Pickled Plum Pasta – Wafuu Umeboshi Spaghetti

4/5 (1)
Difficulty:
Easy
Prep Time:
10 mins
Cook Time:
10 mins
Yields:
2 servings
Calories:
309
Pickled Plum Pasta Pickled Plum Pasta

Ingredients

Cookware

  • Large pot / skillet
  • Knife
  • Cutting board

Quick Directions

  1. Cook pasta according to package directions. Drain.
  2. Chop the onions and mushrooms. Mince the garlic. Remove the pit the umeboshi and chop the flesh into small pieces.
  3. Add oil to skillet over medium high heat. Add garlic, onion and mushrooms and cook until onions turn golden.
  4. Add remaining ingredients to pan and stir to combine. Transfer to plates and top with shredded nori.

The Story

As much as I love a good bowl of rice, there is something about pasta that just can’t be beat. Growing up on spaghetti and meatballs, pasta is a huge comfort food for me. While at first Japanese style pasta might seem like a far cry from the spaghetti of my past, it’s a close second when I need that pasta fix!

Wafuu (or wafu) means ‘Japanese style’ in Japanese, and as you’d expect, wafuu spaghetti is a little different than the Italian classic. Fusion cuisine brings the best of both worlds together, so as unusual as it may sound, the combination of Japanese and Italian flavors is surprisingly delicious! This wafuu style spaghetti features umeboshi, a very sour, salty pickled plum that can be an acquired taste. But while umeboshi itself is quite intensely flavored, using just a small amount gives the dish a subtle, salty flavor that doesn’t overwhelm the taste.

The best thing about wafuu spaghetti is that it is surprisingly simple to prepare. Most recipes require very little prepping and cooking, so it’s great for a busy weeknight. Especially if you have a stock of furikake seasoning in your pantry, (which i recommend if you’re serious about cooking Japanese!) all you need to do is cook the pasta, sprinkle some on and viola, you’re done! If you’re not a fan of pickled plum, you can even leave it out and just season with furikake for an even simpler recipe. It’s easy to enjoy delicious Japanese style pasta in about 20 minutes!

Recipe – Pickled Plum Pasta: 

– Bring a large pot of water to a boil and cook the pasta according to package directions.

Pickled Plum Pasta

– While the spaghetti is boiling, finely chop the garlic and cut the onion and mushroom into thin strips.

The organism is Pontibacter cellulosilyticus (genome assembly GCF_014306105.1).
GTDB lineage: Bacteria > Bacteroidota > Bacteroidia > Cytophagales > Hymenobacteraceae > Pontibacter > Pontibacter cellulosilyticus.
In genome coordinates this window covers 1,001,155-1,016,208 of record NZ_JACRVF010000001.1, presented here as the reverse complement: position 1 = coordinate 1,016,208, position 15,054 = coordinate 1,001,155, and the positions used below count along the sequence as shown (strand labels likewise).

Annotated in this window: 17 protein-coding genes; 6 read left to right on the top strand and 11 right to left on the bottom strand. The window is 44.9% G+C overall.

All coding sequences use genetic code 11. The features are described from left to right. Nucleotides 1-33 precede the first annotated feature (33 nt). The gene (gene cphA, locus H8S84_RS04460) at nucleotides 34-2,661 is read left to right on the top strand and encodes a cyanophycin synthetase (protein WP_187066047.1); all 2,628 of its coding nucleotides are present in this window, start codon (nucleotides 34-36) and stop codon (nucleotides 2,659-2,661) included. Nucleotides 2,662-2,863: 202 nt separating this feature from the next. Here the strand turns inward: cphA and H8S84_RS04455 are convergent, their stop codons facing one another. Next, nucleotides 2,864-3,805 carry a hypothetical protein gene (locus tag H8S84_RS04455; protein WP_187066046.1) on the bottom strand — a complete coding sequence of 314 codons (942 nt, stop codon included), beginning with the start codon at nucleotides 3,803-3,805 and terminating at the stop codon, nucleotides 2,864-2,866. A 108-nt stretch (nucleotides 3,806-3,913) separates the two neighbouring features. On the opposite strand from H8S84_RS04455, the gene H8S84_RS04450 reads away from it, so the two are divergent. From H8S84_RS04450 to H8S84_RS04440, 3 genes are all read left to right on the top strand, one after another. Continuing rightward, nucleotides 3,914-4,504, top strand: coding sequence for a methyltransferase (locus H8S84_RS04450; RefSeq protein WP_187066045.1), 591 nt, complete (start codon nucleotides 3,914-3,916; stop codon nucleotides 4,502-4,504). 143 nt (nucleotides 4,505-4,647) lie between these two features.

Pickled Plum Pasta

– Heat the oil in a wide skillet over medium high heat. Once hot, add the garlic, onion and mushroom and saute until golden brown. Turn off heat and set aside.

Pickled Plum Pasta

– Prepare the umeboshi by removing the pit from the center, then finely chop the pulp.
Pickled Plum Pasta

– Once the spaghetti has cooked, drain then return to the pan. Add the sauteed garlic, onions and mushrooms, as well as the umeboshi and yukari shiso salt. Stir until combined.

Pickled Plum Pasta
Pickled Plum Pasta

– Transfer to two plates, then top with shredded nori strips or your favorite furikake seasoning!

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  • Felice

    I love this kind of pasta! (*v*) I haven’t had it in forever… going to make it later! Thanks for the inspiration (flower)

  • http://omnivorescookbook.com/ Maggie Zhu

    The recipe is very creative and looks yummy!
    Umeboshi is one of the things that I learnt to get used to when I was living in Japan. At first I thought it’s very sour, but then I start to like it a lot, especially with onigiri.
    The pasta looks healthy and I can imagine the great flavor with the combination of umeboshi and nori. :)

  • yumyum

    A cute fusion pasta, sounds good! Will try this recipe sometime. You might be right about there be fusion Japanese-ized Italian food, however/but other than the Japanese fusion Italian dishes with nori or other Japanese ingredients, the Italian food at restaurants (non-fast food delivery chain)in Japan that are the non-fusion ones seem more authentic to Italy Italian food than American Italian food (which is very Americanized). I honestly never heard of peperoncino, carbonara, and margherita pizza before coming to Japan, and I looked them up and turns out margherita pizza is the type of pizza eaten mostly in Italy, and personal plate size is the size of the pizza in Italy not huge like the American pizzas. I never realized that American Italian food is really Americanized so much until coming to Japan.

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  • bartingles

    Recipe mentions onions, but not in the ingredient list. I think it would work either way though.

    • dani-chan

      Thanks for catching that! I’ve adjusted the ingredients list.

  • Kate McLaughlin

    This is delicious and simple! I threw an egg in at the end until just cooked. I love pickled plums so much! Thank you for this recipe!